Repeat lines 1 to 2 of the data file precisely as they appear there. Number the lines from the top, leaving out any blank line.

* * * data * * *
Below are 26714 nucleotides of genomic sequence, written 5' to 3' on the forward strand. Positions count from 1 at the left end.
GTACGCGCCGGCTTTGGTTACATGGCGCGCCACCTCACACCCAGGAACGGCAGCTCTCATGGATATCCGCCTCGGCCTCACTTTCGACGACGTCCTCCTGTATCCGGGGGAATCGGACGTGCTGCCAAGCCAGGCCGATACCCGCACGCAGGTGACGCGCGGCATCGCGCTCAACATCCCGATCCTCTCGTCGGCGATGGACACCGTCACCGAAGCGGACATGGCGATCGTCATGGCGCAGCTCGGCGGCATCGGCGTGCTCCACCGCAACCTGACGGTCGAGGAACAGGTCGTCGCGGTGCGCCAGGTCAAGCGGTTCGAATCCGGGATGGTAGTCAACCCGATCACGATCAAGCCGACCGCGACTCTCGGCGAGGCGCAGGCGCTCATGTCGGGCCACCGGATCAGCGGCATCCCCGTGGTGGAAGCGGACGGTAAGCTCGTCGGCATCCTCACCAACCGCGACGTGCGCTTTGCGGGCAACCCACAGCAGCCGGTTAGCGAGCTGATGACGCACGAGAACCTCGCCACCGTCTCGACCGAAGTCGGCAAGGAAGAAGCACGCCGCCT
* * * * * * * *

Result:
Below are 26714 nucleotides of genomic sequence, written 5' to 3' on the forward strand. Positions count from 1 at the left end.
GTACGCGCCGGCTTTGGTTACATGGCGCGCCACCTCACACCCAGGAACGGCAGCTCTCATGGATATCCGCCTCGGCCTCACTTTCGACGACGTCCTCCTGTATCCGGGGGAATCGGACGTGCTGCCAAGCCAGGCCGATACCCGCACGCAGGTGACGCGCGGCATCGCGCTCAACATCCCGATCCTCTCGTCGGCGATGGACACCGTCACCGAAGCGGACATGGCGATCGTCATGGCGCAGCTCGGCGGCATCGGCGTGCTCCACCGCAACCTGACGGTCGAGGAACAGGTCGTCGCGGTGCGCCAGGTCAAGCGGTTCGAATCCGGGATGGTAGTCAACCCGATCACGATCAAGCCGACCGCGACTCTCGGCGAGGCGCAGGCGCTCATGTCGGGCCACCGGATCAGCGGCATCCCCGTGGTGGAAGCGGACGGTAAGCTCGTCGGCATCCTCACCAACCGCGACGTGCGCTTTGCGGGCAACCCACAGCAGCCGGTTAGCGAGCTGATGACGCACGAGAACCTCGCCACCGTCTCGACCGAAGTCGGCAAGGAAGAAGCACGCCGCCT